PGP also offers an easy way to verify public keys as every one also has a 40 character “fingerprint”. As a fingerprint is much shorter then an ASCII armored public key and has only 16 possible characters instead of 64, it is much easier to memorize and confirm in a voice conversation. Lets see how all this works.
1. Once you have downloaded a public key from a friend or co-worker, you can add it to your key chain by doing the following:
NOTE: Importing your own public key is not neccessary, however we will do so in this tutorial just so you can go through the motions and become familiar with the proccess.
2. Importing a file is one way to get a public key into your key chain, however there is an easier way. You already uploaded your key to a public key server so that others can easily get a hold of it. Now, try getting the key used in this tutorial by searching for it. For this tutorial, you will use the key’s unique id, however entering a name or email address will make the server perform a search and return any relevant results.
3. There it is. From here, you can type “1” and press enter. Also, keep note of the key’s id (A7327C0E) as you will need it very soon.
4. You now know how to import keys from files and key servers. Next, you will generate and use the key’s fingerprint to verify it with the owner through another channel. Try it by verifying the Mac GPG Tutorial key with its fingerprint.
How are PGP Fingerprints Created
Fingerprints are created by digesting your public key with SHA1 (Secure Hashing Algorithm 1), a digestion algorithm similar to the MD5 algorithm talked about earlier. Although a SHA1 digest of your public key cannot be anywhere near as unique as your public key, mathematics are on your side in terms of being unique to any fingerprint an imposer could create through PGP.
Learn more about SHA here.
5. GPG makes everything easy for you as it adds a space every four characters and a double space in the middle of the string. If the fingerprint for the key you have matches what your friend or co-worker say, then it should be legitimate. For the Mac GPG Tutorial key, match the fingerprint with what the example shows above and if it checks out, feel free to sign it.
6. GPG will then ask you if you are sure, type “y” and press enter. Then, verify your passphrase in order to sign this key. The reason why you need your passphrase is because your ~/.gnupg/trustdb file is also encrypted to ensure that malicious users do not assign levels of trust to keys for you. Enter your passphrase and press enter.
7. You now have a signed public key in your key chain. Signing keys you trust is always a good practice as anyone can import keys into your key chain, but only you can assign trust to them. Be very weary of using any public keys that you have not signed and always try to verify any new keys with their owners by using their fingerprint.
Encrypting and Decrypting Messages
Now that you are setup and familiar with GPG, we can now start using it to encrypt and decrypt messages. In order to keep this part of the tutorial simple, you will only be sharing information with yourself. Once you get the hang of it, you can then start sending encrypted messages to any other PGP user.
1. Make a new directory in your home called crypto, so you have a place to work in for this tutorial.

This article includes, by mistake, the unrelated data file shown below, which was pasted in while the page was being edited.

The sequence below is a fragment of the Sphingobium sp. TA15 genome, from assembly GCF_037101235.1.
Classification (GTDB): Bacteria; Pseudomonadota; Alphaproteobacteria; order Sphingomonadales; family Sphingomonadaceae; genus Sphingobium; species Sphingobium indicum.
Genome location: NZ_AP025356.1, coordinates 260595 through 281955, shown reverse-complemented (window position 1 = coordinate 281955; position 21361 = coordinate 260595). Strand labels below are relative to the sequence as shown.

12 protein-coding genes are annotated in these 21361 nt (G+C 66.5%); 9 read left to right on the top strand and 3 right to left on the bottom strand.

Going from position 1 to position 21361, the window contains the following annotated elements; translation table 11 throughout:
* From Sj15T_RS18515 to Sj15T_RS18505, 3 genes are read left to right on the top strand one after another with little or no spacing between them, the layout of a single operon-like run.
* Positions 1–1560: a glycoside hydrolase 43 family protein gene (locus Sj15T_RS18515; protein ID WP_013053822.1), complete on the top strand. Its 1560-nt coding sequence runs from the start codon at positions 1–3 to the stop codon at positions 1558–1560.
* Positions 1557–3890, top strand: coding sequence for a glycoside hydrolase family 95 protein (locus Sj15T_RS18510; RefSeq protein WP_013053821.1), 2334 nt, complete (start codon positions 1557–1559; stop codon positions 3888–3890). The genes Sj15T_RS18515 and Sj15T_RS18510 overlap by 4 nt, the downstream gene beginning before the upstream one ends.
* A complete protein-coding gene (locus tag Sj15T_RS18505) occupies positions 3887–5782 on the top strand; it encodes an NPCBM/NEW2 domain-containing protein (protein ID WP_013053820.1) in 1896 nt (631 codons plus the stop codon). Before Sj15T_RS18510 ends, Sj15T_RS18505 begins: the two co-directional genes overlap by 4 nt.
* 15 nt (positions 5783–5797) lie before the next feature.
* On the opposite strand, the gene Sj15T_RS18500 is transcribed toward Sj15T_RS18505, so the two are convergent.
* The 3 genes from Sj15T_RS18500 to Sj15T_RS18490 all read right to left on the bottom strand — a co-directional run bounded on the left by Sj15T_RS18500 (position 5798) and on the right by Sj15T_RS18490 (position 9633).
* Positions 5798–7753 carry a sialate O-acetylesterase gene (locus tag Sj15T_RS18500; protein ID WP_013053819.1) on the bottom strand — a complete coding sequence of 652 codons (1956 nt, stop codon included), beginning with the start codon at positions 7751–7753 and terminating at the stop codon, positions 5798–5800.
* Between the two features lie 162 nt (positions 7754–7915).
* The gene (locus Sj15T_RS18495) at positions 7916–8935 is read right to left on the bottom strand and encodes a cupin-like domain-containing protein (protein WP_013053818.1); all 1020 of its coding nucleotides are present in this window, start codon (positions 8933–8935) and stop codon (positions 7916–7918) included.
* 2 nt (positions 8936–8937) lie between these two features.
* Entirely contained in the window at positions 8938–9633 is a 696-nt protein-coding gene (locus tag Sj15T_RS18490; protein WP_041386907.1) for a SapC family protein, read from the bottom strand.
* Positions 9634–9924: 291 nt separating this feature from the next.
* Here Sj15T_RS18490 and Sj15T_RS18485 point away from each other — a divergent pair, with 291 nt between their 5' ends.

2. Make a new plain text file using your favorite text editor, type a message and save it in your crypto directory as plain.txt. I wrote the following:
3. Now, encrypt this file with your public key and sign it with your private key. This will facilitate that you are sending the file to yourself, and ensuring it came from yourself. You will also output the ciphered text with ASCII armor into cipher.asc. As you are using your private key to digitally sign this message, you will be asked for your passphrase. Just type it in and press enter (replacing firstname.lastname@example.org with the email address for your key).
DSA for authentication and Elgamel for encryption
When you generated your key pair, you noticed that you actually created two keys, one 1024 bit DSA key and one 2048 bit Elgamel sub key. As you are encrypting and signing your message, GPG will use your DSA private key to sign the message and your Elgamel public sub key to encrypt it. When you decrypt this message, the process is reversed by using your Elgamel private sub key for decryption and DSA public key for authentication. Currently, all PGP implementations which adhere to the OpenPGP standard (like GPG) use these two cryptographic algorithms.
4. After a short wait, you should now have a cipher.asc file in your crypto directory. Take a look.
5. Good to go, you now have an encrypted message that you can send secretly to, well, yourself. Lets decrypt it into a file called decrypted_plain.txt and see what we get back. You will need to type your passphrase for this too, as you are using your private key to decrypt cipher.asc.
6. GPG will now decrypt the file and also let you know that the signature is good. Now, take a look at your decrypted_plain.txt file and see if everything went well.
7. Fantastic, you just sent your first secure message to yourself. That’s all there is to it.
What else can I encrypt and decrypt?
You can use GPG for more then encrypting short messages. Binary files, source code, Word documents, pictures, video, anything can be encrypted to keep it from prying eyes. The format which you choose to output depends on how you wish to send the information. A good rule of thumb is to output encrypted plain text (which would include markup like HTML and source code) with ASCII armor and output encrypted binary as binary (by not using the -a option). However, if you wanted to send a picture to someone via email or some other messaging system (even printing it out and sending it via snail mail), then ASCII armor would be the best output to do it in.
Keep in mind, you can encrypt entire directories too. All you have to do is zip or tar the directory and encrypt the archive. This is especially handy if you want to backup sensitive documents for yourself, as you can encrypt the archive with your public key and store them anywhere (even GMail or Amazon S3) without worry.
You went through a lot information in this tutorial. However, you should now have a very good foundation on how cryptography works and some best practices on how to use it. The best way to incorporate cryptography into your life is to get into the habit of using it. As such, get your friends, family and coworkers familiar with PGP too. As time goes on, securing your information will be as second nature as running spell check before you send an email.